I read the book in the overly generalized freshman English course my school requires all students to take (and, yes, I think reading Jon Krakauer, Barbara Kingsolver, Edith Wharton, Sophocles, and Lorraine Hansberry in the same course renders said course “overly generalized”), and began all of my written assignments about it with the same sentence: “What is supposed to be noble about Chris McCandless?” And in none of them was I able to answer it. The only thing I could come up was the Oxfam donation, but if he gotten an actual, you know, job he would have been able to give them more; the opportunity cost, for Oxfam, seems to exceed the actual donation. All of his other actions – cutting off his family, living as a transient, accidentally committing suicide through excessive stupidity – are despicable bordering on pitiful. It’s disappointing and confounding that people like Sean Penn try to make a martyr of this fool.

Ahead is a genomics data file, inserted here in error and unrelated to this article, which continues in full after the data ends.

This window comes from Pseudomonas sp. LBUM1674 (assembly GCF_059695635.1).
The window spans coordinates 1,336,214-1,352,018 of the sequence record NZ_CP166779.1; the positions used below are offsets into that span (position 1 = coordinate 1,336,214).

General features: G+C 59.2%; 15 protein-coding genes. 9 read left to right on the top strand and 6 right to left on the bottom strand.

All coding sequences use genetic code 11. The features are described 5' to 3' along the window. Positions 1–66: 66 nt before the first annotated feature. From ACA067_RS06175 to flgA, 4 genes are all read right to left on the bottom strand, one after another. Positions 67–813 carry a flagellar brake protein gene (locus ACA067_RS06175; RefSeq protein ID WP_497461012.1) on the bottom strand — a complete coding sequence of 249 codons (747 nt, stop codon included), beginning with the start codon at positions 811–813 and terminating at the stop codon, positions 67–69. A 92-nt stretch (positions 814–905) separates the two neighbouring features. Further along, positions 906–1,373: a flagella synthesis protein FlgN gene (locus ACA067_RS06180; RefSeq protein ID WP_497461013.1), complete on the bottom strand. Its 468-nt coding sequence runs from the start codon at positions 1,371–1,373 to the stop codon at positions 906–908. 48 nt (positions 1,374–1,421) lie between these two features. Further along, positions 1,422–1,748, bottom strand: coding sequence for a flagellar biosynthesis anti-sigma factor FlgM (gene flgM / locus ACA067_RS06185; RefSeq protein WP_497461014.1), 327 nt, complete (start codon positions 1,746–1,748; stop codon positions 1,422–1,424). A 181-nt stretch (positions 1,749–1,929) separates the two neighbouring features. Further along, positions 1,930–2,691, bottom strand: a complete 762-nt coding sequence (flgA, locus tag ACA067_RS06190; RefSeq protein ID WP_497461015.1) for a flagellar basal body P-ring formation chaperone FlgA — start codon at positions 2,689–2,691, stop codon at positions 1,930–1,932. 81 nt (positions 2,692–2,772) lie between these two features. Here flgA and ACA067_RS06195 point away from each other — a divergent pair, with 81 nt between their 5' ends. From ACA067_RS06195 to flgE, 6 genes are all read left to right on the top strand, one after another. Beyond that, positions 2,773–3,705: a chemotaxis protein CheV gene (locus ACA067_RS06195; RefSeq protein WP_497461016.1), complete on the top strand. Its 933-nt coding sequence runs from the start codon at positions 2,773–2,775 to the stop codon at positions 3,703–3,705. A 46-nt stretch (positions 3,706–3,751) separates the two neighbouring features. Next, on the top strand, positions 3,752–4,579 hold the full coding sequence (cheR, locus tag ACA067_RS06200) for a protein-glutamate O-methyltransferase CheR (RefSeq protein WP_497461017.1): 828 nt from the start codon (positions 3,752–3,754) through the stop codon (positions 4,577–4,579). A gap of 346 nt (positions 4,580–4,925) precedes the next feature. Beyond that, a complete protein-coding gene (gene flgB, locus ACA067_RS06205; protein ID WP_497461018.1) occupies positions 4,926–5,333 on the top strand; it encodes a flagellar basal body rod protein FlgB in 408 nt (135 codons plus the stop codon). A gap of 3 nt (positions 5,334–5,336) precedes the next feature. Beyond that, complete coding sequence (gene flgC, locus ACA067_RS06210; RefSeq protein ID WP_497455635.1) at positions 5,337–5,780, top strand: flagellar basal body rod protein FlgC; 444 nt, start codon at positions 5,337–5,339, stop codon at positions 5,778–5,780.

37 thoughts on “What Is Supposed To Be Noble About Chris McCandless?

  1. I’ll agree that there wasn’t really anything noble about what McCandless did; being a fuzzy-headed twenty-something who has fights with his family is par for the post-adolescent course. And his personal philosophy was a mix of bad Romanticism and self-reliance gleaned from misreadings of Thoreau (who left Walden on weekends to eat with his mother) and Moby Dick, unironically holding up Ahab as a figure of strength while failing to realize that it was Ahab’s obsession that led to his death. “Alexander Supertramp” apparently didn’t pay attention in English class.